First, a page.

Podcasting is so much fun that I have been rather breeding them, so here is a brief guide. You may select the series you want from the drop down, or see them all after this message.
Members: There are over 22 hours of Shedcasts. They cover all sorts of things usually in English history which fire my enthusiasm. There are topics like Nationalism and its growth in medieval England; lots of biographies, some historiography, and then from time to time we have something a bit less worthy; such as how Henry VIII started a fashion for beards.
Then there’s The History of Scotland 18 hours of listening so far, the history of Scotland from the dawn of time to 1900. And then Britain and the Sea, an occasional series which add depth and stories to accompany the History of England podcast. And of course new episodes join all the series all the time!
Free podcasts: There is the History of England of course. But why not also try History in Technicolor where Wolf and I talk about history films, or the Things that made England – where Roifield and I talk about the cultural and historical habits and history that male England as she is.
Magna Carta has a reputation as one of the foundational documents in the development of the rights of the individual and in limiting he powers of monarchs. What does it actuallyRead More
Poor Edward’s reign tends to be ignored, sandwiched as it is. This week we pay it proper respect – what has history had to say of the lad, what were theRead More
Director Tony Richardson came from a background of kitchen sink dramas that challenged the accepted social norms. In Charge of the Light Brigade, he brought that same critical eye toRead More
By 1600, the Spain and her Empire was acknowledged as the richest and most powerful state in Europe. the hardworking Phillip II worked into the night deep in his massive palaceRead More
High drama, a man dying for his beliefs, a roll call of brilliant actors – and presented with best picture at the Oscars by Aud herself. Who ask for more (haRead More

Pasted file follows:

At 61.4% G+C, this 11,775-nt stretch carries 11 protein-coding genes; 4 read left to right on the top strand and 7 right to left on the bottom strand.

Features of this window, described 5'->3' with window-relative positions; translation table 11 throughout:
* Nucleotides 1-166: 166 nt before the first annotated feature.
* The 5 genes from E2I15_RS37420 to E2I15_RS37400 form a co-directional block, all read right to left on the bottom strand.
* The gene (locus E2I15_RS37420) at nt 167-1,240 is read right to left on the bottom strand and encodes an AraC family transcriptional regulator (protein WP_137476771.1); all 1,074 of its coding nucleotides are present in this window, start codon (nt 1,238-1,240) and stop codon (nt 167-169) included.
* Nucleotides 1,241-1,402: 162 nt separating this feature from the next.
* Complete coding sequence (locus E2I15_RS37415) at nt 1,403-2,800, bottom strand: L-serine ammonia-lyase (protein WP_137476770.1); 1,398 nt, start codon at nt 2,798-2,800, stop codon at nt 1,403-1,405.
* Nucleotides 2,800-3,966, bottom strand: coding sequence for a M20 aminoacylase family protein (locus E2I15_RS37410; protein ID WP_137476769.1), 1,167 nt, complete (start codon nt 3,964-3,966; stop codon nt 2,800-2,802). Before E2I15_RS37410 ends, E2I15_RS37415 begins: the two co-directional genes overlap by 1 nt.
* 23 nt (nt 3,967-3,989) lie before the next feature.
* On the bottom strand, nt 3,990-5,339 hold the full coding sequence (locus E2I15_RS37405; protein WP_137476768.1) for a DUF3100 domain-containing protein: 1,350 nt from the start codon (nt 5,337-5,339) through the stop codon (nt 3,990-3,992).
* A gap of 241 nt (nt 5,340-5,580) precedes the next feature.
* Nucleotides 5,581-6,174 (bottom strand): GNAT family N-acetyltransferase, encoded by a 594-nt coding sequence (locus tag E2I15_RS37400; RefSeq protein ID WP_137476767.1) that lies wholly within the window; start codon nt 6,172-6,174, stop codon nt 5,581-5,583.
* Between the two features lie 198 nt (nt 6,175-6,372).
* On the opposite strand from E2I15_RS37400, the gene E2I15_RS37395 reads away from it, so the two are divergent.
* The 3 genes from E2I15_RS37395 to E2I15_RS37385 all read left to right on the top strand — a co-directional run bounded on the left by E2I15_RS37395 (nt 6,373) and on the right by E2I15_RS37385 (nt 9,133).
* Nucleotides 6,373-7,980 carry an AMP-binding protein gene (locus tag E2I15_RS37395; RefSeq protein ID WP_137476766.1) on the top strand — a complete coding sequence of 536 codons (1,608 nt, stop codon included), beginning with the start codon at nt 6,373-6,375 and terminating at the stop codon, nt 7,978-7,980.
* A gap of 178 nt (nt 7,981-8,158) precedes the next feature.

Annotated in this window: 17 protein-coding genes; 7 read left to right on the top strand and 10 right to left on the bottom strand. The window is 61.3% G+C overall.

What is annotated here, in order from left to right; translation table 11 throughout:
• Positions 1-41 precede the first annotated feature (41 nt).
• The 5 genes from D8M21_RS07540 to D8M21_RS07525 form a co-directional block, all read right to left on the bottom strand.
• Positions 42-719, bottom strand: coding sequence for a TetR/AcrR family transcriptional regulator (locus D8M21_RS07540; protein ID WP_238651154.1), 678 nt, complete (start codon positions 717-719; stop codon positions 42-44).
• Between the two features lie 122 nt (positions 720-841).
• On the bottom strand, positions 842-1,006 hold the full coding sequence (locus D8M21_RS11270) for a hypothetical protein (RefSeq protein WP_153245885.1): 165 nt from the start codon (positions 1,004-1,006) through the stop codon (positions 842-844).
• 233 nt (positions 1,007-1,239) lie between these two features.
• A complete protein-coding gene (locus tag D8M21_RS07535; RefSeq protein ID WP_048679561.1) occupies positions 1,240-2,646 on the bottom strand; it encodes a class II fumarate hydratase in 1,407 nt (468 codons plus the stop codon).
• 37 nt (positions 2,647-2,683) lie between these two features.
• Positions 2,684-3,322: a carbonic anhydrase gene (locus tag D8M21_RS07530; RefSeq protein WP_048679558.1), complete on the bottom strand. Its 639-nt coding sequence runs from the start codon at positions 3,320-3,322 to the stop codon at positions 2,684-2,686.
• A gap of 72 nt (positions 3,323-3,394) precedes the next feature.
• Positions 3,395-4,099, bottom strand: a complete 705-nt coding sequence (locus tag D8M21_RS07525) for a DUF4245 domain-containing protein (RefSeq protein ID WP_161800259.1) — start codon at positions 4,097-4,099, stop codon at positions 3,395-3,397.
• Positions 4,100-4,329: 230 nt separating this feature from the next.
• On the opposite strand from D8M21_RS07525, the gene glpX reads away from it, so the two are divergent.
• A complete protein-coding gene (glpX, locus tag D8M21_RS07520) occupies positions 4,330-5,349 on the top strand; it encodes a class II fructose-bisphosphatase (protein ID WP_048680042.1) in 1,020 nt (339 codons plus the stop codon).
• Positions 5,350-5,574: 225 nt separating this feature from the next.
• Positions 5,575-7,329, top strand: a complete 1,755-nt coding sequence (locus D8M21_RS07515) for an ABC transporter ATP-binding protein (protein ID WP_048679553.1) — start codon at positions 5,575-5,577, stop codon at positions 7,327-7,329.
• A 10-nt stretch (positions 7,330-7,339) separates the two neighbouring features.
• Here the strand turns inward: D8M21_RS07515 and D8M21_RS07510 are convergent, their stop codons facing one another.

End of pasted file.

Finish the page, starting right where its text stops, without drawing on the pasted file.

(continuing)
How the rise of Calvinism, the Catholic Reformation and the peace of Augsberg combined with attitudes towards heresy to divide Europe along harsher, confessional lines. The Hapsburg Empire under Charles VRead More
For a while, from the 13th to 15th centuries, the king of England possessed a military tool that no other nation appeared to be able to imitate. The argument is whether it hadRead More
Amadeus combined music, drama, hagiography and a spot of crime mystery. It won 8 awards. Has it stood the test of time, and how faithful to history was it in itsRead More
Private enterprise, piracy and sate collusion – seafaring in the in 13th and 14th centuries
Discussing what the Roman Baths can tell us about Religious worship in the Roman world, and introducing two of the Roman Baths’ most illustrious characters – the Goddess, Sulis Minerva, andRead More
The History of Vikings features in depth discussions with world-class scholars from Oxford, Harvard, and Yale University, and dives into Norse Mythology and Viking history. From myths and raids, toRead More
Master and Commander is a tale of community and belonging, friendship and the ‘failure of fellowship’ on board the good ship surprise. There’s a bit of war, derring do andRead More
Posted on 5th August: Results now in! It was very close as the table below shows. But int he end, the History of England listeners declared that while Henry VIIIRead More
Announcing a new podcast from Wolf O’Neil and me, David Crowther. This is a superbrief explanation and a few tiny snippets which will hopefully give you a feel for itRead More
The greatest game invented by the human race. An Indian game accidentally invented by the English. A game for heroes. But we are not talking about tiddlywinks here – instead, this weekRead More